“Desertification”, 2016, an audio-visual installation
“Welcome the best caller to God’s way.” These are words from a Muslim song that were heard in a Christian context. In December 2015, during the Christmas period, one of the oldest Muslim songs “Tala’ al-Badru ’Alayna” was adapted for a French Canadian school choir. It became very popular with the public, as it coincided with the arrival of Syrian refugees in Canada (the Liberals promised to resettle 25,000 Syrian refugees by the end of 2015). As a result, the song was very politicised, and was called a welcoming song for Syrian refugees. The leader of the choir tried to play down this new use of the song, saying that it was chosen much earlier, and it was a pure coincidence that it was featured in the context of refugees.
The song is about greeting Muhammad, who was forced to leave Mecca and look for asylum in Medina. The song that was sung to Syrian refugees who found shelter in Canada is performed by a large children’s choir, and glorifies the prophet Muhammad, who, when he was an elderly man, married Aisha, a girl who had just turned nine years old …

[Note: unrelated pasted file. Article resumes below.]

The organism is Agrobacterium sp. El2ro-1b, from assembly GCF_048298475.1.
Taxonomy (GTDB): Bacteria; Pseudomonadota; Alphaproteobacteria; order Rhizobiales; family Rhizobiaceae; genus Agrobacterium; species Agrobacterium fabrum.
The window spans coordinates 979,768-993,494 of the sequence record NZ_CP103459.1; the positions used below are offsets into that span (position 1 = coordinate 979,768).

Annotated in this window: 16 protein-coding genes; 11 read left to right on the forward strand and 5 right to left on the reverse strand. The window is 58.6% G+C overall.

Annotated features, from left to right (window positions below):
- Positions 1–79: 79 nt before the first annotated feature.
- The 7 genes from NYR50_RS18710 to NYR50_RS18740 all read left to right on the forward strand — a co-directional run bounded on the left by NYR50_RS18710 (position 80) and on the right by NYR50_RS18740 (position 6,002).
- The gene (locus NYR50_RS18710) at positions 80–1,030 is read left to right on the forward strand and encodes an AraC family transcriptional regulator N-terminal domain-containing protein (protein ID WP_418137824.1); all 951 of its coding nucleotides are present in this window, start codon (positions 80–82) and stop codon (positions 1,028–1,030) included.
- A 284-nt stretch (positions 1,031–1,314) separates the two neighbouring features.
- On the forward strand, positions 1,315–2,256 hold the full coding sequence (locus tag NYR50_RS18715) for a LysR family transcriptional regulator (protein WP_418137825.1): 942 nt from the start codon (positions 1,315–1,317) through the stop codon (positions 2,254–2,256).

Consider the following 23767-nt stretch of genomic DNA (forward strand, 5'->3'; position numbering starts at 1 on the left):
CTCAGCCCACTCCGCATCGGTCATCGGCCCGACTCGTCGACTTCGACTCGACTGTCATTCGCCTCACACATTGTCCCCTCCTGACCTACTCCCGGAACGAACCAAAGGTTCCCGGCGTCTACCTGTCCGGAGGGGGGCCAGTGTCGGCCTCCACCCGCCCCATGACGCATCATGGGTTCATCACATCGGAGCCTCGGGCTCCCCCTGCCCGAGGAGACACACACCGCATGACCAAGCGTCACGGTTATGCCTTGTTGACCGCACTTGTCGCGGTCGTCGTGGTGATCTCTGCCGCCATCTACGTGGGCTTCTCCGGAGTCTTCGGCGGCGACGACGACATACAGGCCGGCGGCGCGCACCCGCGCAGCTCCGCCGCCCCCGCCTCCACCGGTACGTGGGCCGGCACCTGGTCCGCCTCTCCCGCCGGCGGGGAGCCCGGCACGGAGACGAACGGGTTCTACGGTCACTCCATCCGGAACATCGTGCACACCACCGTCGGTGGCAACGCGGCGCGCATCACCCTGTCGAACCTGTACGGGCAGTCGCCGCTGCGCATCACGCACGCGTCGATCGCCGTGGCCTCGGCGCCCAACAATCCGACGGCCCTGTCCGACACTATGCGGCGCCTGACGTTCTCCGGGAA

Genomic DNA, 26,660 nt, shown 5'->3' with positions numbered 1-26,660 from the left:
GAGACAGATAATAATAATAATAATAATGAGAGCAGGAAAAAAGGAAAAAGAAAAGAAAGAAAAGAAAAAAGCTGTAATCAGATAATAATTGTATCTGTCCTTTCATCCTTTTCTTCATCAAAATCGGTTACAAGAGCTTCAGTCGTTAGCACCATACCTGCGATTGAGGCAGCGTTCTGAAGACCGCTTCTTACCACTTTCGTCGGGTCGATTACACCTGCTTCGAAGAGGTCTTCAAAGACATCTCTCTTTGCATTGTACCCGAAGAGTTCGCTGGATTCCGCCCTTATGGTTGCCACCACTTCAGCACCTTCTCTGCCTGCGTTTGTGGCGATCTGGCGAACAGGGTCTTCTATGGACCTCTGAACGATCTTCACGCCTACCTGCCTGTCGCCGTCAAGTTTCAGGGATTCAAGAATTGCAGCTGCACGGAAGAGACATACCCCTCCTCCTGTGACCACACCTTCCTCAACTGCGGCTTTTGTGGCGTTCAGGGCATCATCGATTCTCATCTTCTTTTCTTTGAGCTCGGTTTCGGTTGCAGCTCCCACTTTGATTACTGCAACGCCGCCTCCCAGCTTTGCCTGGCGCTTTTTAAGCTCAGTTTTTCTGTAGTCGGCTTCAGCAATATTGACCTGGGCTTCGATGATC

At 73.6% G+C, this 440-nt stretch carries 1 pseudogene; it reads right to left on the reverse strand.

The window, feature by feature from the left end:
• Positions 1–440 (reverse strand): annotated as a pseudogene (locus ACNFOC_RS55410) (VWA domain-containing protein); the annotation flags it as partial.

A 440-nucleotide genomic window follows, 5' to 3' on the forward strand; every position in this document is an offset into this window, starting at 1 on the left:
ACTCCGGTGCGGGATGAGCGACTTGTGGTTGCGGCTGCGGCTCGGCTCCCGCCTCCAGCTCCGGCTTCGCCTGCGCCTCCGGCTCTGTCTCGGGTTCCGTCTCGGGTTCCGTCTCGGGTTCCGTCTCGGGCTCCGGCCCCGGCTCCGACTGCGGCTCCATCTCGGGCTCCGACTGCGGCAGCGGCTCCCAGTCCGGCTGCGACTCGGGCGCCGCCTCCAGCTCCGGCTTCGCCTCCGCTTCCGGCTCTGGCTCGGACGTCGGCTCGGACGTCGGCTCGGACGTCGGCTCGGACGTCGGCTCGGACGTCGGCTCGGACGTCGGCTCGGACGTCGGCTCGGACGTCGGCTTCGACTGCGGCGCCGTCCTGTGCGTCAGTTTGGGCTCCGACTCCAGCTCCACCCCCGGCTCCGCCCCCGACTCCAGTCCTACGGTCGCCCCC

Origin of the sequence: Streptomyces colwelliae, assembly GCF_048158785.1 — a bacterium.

In this project, a recording of “Tala’ al-Badru ’Alayna”, performed by a Canadian children’s choir, is reduced to a minimum, and it can only be heard from the low-frequency vibrations permeating through the acoustic “desert”.
Talking from an ecological point of view, when the topsoil is disturbed, erosion increases, and as a result the land deteriorates. This is the process of desertification. However, in this project, desertification is seen as receding space-time: time and space, folding in on each other, while levelling various parameters, which we use to measure the social, political and cultural climate that tends to exist in society. But it is so dry and dehydrated that promises of a better future are like a shimmering mirage in the desert.